13 Must-Visit Places to Eat and Drink Like Foodie Royalty Across the Murray Region
Wine and dine along the banks of the Murray River, home to a vibrant food scene and diverse range of wine styles.
April 05, 2023
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You could travel to the Murray and do nothing but eat, drink and be merry. And you should. The region is jam-packed with incredible producers, innovative makers and chefs, old-school artisans and new-wave cuisine. Having access to some of the country's best farmers and makers gives these venues the luxury of a hyper-local, hyper-seasonal approach to food and drink. From swanky bistros and rustic wineries to experimental distillers and fire-focused chefs, the Murray region is an unmissable foodie destination.
If you're a flavour-chaser, prepare yourself to get amongst it all: swirl small-batch wines, discover ancient flavours and native ingredients, and experience new locavore dining experiences and European-inspired eateries. Whatever your taste, whenever you decide to visit, there's someone in the Murray region putting their heart and soul into something delicious.
WINE AND DINE
Trentham Estate Winery lies on the banks of the Murray, offering an award-winning cellar door experience. This much-lauded NSW Tourism Awards Hall-of-Famer boasts 45 sweeping hectares of vines producing French and Italian varietals. Officially established in 1988, it'd actually been in viticulture for decades beforehand, and it's still a family-run winery today. Snag a table at the restaurant to enjoy Modern European fare, or swing by the cellar door to just sit back and watch the boats slide by as you sip shiraz (also, unsurprisingly, award-winning).
Morrisons Riverview Winery and Restaurant (pictured above) is more than just a darn gorgeous venue — this Moama winery also has a restaurant that should be on every foodie hitlist. The ever-changing menu is focused on local, seasonal produce with enough variety to suit all tastes. Sweetcorn bread with cashew sambal and burnt chilli butter sits alongside lamb backstrap with pickled cauli, greens, couscous and smoked eggplant puree, calamari caesar salad pimped with pork scratchings and garlic toast, and chips with kasundi, aioli and hop salt. The five-course 'Chef's Feed Me' option is the best way to sample the scope of these flavours. Enjoy it while sipping Morrisons' premium wine blends from its 15 hectares of vines — from chardonnay to moscato to shiraz.
SIP SOMETHING SPECIAL
For something different, take a drive out to Monak Wine Co. Its first vintage was released in 2020 making it a younger winery (albeit with 25 years of winemaking experience to draw on). Here's what else you need to know: it's family-owned, works with local growers and applies exquisite attention to detail to its small-batch, handmade drops. It's an eclectic mix of wines — some minimal intervention, all very special. The cellar door opens on Friday and Saturday to slake your curiosity.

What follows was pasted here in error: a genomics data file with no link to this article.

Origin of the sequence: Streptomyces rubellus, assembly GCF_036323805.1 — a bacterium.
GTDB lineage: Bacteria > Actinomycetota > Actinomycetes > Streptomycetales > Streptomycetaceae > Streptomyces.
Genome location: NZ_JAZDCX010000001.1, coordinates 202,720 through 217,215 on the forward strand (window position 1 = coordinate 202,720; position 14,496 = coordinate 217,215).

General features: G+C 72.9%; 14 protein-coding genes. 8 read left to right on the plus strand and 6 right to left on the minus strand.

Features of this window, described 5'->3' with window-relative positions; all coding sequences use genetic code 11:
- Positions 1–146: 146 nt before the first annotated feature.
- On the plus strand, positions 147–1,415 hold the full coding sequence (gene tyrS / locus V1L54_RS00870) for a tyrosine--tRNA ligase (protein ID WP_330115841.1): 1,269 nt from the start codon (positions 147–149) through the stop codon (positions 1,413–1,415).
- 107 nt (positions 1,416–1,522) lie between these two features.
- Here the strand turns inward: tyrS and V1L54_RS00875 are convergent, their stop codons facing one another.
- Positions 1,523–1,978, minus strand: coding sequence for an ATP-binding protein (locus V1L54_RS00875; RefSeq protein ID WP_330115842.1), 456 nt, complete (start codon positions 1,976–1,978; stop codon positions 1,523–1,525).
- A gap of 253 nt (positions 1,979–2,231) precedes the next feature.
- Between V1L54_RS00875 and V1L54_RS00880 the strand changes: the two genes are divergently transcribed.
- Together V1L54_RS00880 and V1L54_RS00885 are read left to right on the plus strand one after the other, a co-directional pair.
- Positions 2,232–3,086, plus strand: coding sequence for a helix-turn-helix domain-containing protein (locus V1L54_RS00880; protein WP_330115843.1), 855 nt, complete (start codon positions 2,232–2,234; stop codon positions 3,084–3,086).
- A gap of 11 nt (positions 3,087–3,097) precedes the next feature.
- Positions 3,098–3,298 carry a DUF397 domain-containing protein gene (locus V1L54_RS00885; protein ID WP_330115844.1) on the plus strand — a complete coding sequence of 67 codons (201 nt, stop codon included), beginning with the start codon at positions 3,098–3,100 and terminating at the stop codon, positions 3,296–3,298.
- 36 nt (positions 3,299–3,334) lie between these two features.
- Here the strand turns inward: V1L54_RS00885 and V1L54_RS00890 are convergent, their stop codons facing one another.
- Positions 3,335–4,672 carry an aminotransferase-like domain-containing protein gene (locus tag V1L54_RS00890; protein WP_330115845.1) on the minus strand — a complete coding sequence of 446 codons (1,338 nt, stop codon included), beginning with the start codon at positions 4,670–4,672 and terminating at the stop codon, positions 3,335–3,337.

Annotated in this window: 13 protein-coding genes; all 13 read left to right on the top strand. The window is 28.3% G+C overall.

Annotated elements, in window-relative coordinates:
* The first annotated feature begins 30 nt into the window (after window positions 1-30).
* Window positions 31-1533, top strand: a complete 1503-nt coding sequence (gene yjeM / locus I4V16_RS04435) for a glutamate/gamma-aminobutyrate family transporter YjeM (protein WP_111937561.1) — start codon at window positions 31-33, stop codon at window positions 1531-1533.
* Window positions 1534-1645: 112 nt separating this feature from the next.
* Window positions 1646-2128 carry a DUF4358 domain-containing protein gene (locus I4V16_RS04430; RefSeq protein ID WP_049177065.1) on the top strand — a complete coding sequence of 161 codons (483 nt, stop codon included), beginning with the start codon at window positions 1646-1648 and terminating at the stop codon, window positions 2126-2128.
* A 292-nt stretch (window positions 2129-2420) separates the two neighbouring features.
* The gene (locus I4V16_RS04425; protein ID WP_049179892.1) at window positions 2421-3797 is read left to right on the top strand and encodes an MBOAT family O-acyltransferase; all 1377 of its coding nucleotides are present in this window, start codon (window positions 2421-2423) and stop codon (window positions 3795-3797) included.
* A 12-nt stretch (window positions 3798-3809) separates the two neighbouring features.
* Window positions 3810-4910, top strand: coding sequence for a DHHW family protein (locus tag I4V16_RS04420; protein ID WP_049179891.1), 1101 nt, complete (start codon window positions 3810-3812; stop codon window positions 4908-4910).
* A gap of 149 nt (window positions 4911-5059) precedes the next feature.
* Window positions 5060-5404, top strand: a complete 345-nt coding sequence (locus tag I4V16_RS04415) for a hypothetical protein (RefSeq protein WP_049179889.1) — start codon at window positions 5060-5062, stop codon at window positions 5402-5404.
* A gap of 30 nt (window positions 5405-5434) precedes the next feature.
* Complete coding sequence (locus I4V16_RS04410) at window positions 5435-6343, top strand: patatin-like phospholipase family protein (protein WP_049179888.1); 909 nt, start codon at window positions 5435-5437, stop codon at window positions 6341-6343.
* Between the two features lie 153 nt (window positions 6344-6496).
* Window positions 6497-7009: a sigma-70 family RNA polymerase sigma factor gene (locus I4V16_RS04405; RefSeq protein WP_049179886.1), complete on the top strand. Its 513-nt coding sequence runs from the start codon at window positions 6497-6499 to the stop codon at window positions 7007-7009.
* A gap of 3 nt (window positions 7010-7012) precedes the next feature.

The Old School Winery and Meadery (pictured above) is more than a classic winery. Sure, it makes a few small-batch, handcrafted reds, but the main point of difference is mead — traditionally fermented honey alcohol. On the site of an old Womboota school, this rustic venue offers a taste of history in more ways than one. It has been making mead for over 20 years, spearheading the honey-wine industry growth in Australia. Mead was a drink beloved by Vikings, but the unique flavour of Australian bush honey makes this unlike any European mead. Here, the team crafts everything from sweet and fortified meads to drier styles. They also make medieval mead beakers in the on-site pottery workshop. Bring a picnic and settle into the cellar door garden for an afternoon.
GET SPIRITED AWAY
Drink less, enjoy more: that's the ethos of Echuca Distillery, championing quality and character over quantity. Based in Echuca Moama, David De Vries and his wife Fiona have decades of experience in fragrance and flavour production science. Their fastidious research and passion for playing with gin botanicals lead to unique, expressive flavour profiles. Starting with a base of grain or grape spirit distilled in Lavender, their Italian copper still, they infuse classics like dry and navy strength gin as well as combos like yuzu and ginger, a five-citrus gin and a port barrel-aged gin. In addition to liqueurs, cocktail spirits, arak and agave, Echuca has now added a whisky to the lineup.
Corowa Whisky and Chocolate (pictured above) began with an underdog story of three mates buying an abandoned flour mill for a dollar. With one of Australia's youngest head distillers, this business produces a true blue Aussie whisky. It uses local organic barley grains and Murray River water to make its signature dram, aided by the drastically fluctuating temperatures of the area which leads to faster maturation. The most popular whisky, Corowa Characters, honours the team behind it and is aged in American, French and Hungarian oak.